12 Exercise Myths

exercise myths

Myth 1
Cardio exercise is better for weight loss than lifting weights.

The Truth
One of the oldest myths around cardio has always been seen as the first port of call for the portly. Cardiovascular exercise, such as running or swimming, does burn kilojoules during the exertion, but muscle is not built during these kinds of exercise. With weight training, you are increasing your muscle mass, meaning your metabolism speeds up; therefore you burn more kilojoules every day during your normal activities.

Another reason to lift weights:
If you do cardio without weight training, you will lose muscle mass as well as fat.  Researchers from Ball State University, in the US, put overweight men on a 6270kJ-a-day diet and divided them into three groups – one that did not exercise, another that performed aerobic exercise three days a week.  The results?  Each group lost nearly the same amount of weight – about nine kilograms.  However, the weightlifters shed 2.3kg more fat than those who did not pump iron.  Why? Because their weight loss was almost pure fat, while the other two groups lost just seven kilograms of lard and one-and-a-half kilograms of lean body mass, aka muscle.  The percentages of this weight loss: diet only – 69 percent fat mass; diet plus aerobic exercise – 78 percent fat mass; and diet, aerobic exercise plus weight training – 97 percent fat mass.

The Solution
Use both weight training and cardio in your belly-off program.  And in the gym, aim to do compound exercises such as squats, push-ups, lunges and dead lifts to work all the major muscle groups.  Start off slowly, and be sure to allow for enough rest time between your gym days.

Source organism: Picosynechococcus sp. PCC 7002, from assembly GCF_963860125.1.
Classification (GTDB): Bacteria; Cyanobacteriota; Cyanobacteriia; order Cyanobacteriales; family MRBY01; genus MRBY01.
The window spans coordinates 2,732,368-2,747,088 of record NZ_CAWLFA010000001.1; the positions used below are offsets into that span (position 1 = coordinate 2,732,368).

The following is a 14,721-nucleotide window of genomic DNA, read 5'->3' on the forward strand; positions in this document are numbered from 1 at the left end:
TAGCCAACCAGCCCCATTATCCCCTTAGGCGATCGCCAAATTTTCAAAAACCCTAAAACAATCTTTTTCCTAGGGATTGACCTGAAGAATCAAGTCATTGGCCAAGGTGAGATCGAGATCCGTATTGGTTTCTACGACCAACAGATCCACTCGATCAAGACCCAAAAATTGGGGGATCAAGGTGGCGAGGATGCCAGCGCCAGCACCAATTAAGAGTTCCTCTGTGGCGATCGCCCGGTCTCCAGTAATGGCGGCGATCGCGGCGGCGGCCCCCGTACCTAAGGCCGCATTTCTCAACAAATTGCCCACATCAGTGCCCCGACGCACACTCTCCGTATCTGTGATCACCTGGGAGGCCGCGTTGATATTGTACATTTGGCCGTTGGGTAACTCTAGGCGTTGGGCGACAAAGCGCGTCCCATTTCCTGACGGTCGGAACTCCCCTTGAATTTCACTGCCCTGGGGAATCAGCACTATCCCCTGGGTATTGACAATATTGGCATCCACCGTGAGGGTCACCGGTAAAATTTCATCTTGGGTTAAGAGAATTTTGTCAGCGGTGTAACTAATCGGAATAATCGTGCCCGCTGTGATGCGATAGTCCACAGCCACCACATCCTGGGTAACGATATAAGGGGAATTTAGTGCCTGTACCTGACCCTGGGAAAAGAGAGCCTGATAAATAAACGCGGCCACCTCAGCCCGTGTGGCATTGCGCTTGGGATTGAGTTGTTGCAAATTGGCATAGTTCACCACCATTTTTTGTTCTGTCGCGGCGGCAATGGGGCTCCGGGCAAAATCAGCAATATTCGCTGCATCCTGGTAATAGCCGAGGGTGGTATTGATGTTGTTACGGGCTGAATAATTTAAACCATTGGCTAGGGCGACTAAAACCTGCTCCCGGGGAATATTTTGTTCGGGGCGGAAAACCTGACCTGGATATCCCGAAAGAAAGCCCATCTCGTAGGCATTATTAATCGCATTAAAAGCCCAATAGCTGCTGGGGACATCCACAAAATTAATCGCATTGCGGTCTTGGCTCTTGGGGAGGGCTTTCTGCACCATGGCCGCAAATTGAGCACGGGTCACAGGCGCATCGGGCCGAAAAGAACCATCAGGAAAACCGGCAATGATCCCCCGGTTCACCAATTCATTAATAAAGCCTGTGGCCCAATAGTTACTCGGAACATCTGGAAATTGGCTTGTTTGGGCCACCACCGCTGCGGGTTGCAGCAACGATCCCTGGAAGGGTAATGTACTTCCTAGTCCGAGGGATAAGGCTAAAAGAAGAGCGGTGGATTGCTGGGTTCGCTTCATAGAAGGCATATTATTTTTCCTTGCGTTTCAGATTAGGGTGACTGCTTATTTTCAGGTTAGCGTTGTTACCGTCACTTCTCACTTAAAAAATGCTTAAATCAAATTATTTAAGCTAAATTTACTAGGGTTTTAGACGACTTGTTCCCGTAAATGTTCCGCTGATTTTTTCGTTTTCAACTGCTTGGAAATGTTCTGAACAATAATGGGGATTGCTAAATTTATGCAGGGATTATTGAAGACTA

Myth 2
If you exercise regularly, you can eat what you want.

The Truth
This, unfortunately, is a sad misconception.  No matter what you do during the day, you still need to make sure you are not eating too much for the activity you are participating in.  Dr John Jakicic, a researcher from the University of Pittsburgh, says: “Without a change in eating behaviour, exercise alone has a minimal impact on weight loss.” Dr Kelly Shaw, from the Department of Health and Human Services of Australia, came to a similar conclusion when she reviewed weight-loss trials and found that modifying your diet has as a greater impact on weight loss than just exercise.  The bottom line? Your eating habits play a huge role in losing weight, and exercise will help you to keep the weight off.  Combine them for the best results.

The Solution
Aim to eat five or six small meals a day instead of three large ones.  Match up your eating habits to the exercise you participate in.

Myth 3
You can spot-reduce fat, meaning you can target certain areas of your body.

The Truth
People believe that if you do 500 sit-ups daily, you will get a six-pack. Unfortunately, it does not work like that.  When you lose weight, it occurs all over your body.  Looking to lose the love handles? Even though there are many exercises that target the muscles under your love handles, “building up that area will only push the fat out further and make your middle look even wider,” says Dr David Pearson, a professor of exercise physiology. So avoid exercises like side bends and side crunches. Instead, concentrate on losing overall body fat: as the extra kilos melt away, so will your love handles.

The Solution
Do some rowing. You burn up to 50 percent more fat as fuel when you exercise on a rowing machine rather than a stationary bike. Add some weight training and watch what you eat.

Myth 4
The more reps of lighter weights you do, the more “toned” you will get.

The Truth